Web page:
Influence of intranasal cocaine on plasma constituents associated with endogenous thrombosis and thrombolysis

David J. Moliterno, Richard A. Lange, Robert D. Gerard, John E. Willard, Carolin Lackner, L. David Hillis

Research output: Contribution to journalArticlepeer-review

125 Scopus citations


purpose: As cocaine abuse has become widespread, catastrophic cocaine-associated cardiovascular events have been noted with increasing frequency. Although these incidents are thought to be caused by drug-induced vasoconstriction and/or arterial thrombosis, the influence of cocaine on the plasma constituents involved in endogenous thrombosis and thrombolysis has not been characterized. patients and methods: In 22 patients (8 men, 14 women, ages 32 to 62 years) undergoing cardiac catheterization, blood samples were procured before and 15 minutes after the administration of intranasal saline (n = 8, controls) or cocaine, 2 mg/kg (n = 14), and the plasma concentrations of fibrinogen, plasminogen, and lipoprotein(a), as well as tissue plasminogen activator activity and plasminogen activator inhibitor (PAI-1) activity, were measured. results: No variable changed with the use of intranasal saline, whereas the use of cocaine resulted in an increase in PAI-1 activity (0.48 + 0.06 [mean + SD] nmol/L at baseline, 0.53 + 0.05 nmol/L after cocaine, P = 0.011). conclusion: Intranasal cocaine administration is associated with an increase in plasma PAI-1 activity. This may be important in recreational users of cocaine who experience vascular thrombosis.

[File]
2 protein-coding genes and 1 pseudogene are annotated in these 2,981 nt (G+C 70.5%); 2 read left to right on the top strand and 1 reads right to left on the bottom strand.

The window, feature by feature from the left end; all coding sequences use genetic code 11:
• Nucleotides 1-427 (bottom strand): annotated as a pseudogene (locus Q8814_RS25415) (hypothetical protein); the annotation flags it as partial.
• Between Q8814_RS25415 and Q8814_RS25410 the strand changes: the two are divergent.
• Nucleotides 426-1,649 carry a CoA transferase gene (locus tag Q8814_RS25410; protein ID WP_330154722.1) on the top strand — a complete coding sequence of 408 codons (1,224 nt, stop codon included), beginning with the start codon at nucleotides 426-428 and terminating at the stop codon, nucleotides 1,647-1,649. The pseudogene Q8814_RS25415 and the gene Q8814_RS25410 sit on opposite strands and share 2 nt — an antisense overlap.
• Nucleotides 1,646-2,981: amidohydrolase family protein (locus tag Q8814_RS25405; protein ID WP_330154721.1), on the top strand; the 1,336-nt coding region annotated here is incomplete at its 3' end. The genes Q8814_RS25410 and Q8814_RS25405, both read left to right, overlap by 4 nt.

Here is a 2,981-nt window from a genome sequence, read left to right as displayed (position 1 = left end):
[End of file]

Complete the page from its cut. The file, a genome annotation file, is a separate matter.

Original languageEnglish
Pages (from-to)492-496
Number of pages5
JournalAmerican Journal of Medicine
Issue number6
StatePublished - Jun 1994

ASJC Scopus subject areas

  • General Medicine


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